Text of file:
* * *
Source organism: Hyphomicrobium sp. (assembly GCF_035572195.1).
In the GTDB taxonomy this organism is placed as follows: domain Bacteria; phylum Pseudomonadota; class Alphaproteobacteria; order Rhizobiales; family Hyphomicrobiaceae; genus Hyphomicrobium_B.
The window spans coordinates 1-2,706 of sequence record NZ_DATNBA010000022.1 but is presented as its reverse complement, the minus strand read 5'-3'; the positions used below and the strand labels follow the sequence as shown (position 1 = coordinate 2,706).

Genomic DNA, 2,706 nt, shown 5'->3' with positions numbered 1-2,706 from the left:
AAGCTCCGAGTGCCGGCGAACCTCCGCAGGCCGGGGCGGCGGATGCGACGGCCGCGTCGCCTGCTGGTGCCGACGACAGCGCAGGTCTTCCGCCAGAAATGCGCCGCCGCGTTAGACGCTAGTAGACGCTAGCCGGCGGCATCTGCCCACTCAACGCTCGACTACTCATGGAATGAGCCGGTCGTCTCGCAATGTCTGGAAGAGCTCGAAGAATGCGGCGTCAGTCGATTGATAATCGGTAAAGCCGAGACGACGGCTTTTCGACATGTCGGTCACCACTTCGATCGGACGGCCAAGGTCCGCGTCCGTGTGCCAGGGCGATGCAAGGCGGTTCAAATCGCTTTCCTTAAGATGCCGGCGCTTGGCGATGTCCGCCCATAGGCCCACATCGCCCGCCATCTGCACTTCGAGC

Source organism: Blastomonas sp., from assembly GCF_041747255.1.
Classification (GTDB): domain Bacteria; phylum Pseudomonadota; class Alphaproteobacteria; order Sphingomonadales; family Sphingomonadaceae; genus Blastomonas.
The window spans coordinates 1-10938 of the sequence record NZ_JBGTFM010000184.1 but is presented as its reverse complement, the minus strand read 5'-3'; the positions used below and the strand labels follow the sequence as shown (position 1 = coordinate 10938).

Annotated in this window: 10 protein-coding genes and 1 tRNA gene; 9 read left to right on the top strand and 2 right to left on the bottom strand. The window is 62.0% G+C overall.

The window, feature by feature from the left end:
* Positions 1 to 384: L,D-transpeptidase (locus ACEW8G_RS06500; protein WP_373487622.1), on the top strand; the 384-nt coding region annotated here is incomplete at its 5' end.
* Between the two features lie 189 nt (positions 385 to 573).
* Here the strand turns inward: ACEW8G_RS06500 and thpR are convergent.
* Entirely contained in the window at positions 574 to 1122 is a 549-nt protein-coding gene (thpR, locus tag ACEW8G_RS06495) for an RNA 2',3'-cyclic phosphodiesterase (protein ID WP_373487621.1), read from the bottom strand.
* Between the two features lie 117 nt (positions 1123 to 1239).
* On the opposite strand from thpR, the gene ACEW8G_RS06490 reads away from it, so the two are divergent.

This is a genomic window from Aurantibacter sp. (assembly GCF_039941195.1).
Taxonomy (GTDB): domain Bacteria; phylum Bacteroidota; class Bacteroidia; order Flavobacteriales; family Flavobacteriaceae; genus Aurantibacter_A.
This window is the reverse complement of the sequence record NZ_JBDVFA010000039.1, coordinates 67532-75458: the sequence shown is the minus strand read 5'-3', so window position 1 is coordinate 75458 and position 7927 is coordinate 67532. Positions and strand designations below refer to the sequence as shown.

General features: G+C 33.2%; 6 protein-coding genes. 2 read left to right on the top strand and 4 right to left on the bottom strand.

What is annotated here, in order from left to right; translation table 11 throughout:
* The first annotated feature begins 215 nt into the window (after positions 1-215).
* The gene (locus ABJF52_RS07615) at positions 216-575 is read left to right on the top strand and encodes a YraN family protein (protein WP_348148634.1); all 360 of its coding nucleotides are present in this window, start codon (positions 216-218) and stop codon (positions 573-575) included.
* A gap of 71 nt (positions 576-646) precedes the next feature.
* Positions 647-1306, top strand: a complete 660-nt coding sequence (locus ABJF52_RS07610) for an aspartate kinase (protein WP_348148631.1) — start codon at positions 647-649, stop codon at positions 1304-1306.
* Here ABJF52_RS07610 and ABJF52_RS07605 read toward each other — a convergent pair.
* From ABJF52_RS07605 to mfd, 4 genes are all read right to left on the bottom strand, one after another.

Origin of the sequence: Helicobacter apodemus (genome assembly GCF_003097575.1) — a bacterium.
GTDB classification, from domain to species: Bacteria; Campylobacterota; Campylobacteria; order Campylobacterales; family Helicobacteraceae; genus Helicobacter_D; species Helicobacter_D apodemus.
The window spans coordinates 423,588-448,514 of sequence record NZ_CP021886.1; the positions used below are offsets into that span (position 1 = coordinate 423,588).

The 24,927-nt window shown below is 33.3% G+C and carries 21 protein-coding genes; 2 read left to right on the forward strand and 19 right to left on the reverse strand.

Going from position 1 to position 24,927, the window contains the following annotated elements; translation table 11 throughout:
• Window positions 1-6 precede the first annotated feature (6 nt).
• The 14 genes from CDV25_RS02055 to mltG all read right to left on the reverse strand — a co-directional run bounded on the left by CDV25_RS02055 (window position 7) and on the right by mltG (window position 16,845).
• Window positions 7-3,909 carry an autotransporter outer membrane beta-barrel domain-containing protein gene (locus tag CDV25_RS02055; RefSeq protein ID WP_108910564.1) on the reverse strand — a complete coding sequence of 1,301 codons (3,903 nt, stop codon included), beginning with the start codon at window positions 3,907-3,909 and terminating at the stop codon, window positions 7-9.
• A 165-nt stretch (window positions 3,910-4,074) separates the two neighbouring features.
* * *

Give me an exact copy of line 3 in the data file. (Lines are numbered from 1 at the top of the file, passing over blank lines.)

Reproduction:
The window spans coordinates 1-2,706 of sequence record NZ_DATNBA010000022.1 but is presented as its reverse complement, the minus strand read 5'-3'; the positions used below and the strand labels follow the sequence as shown (position 1 = coordinate 2,706).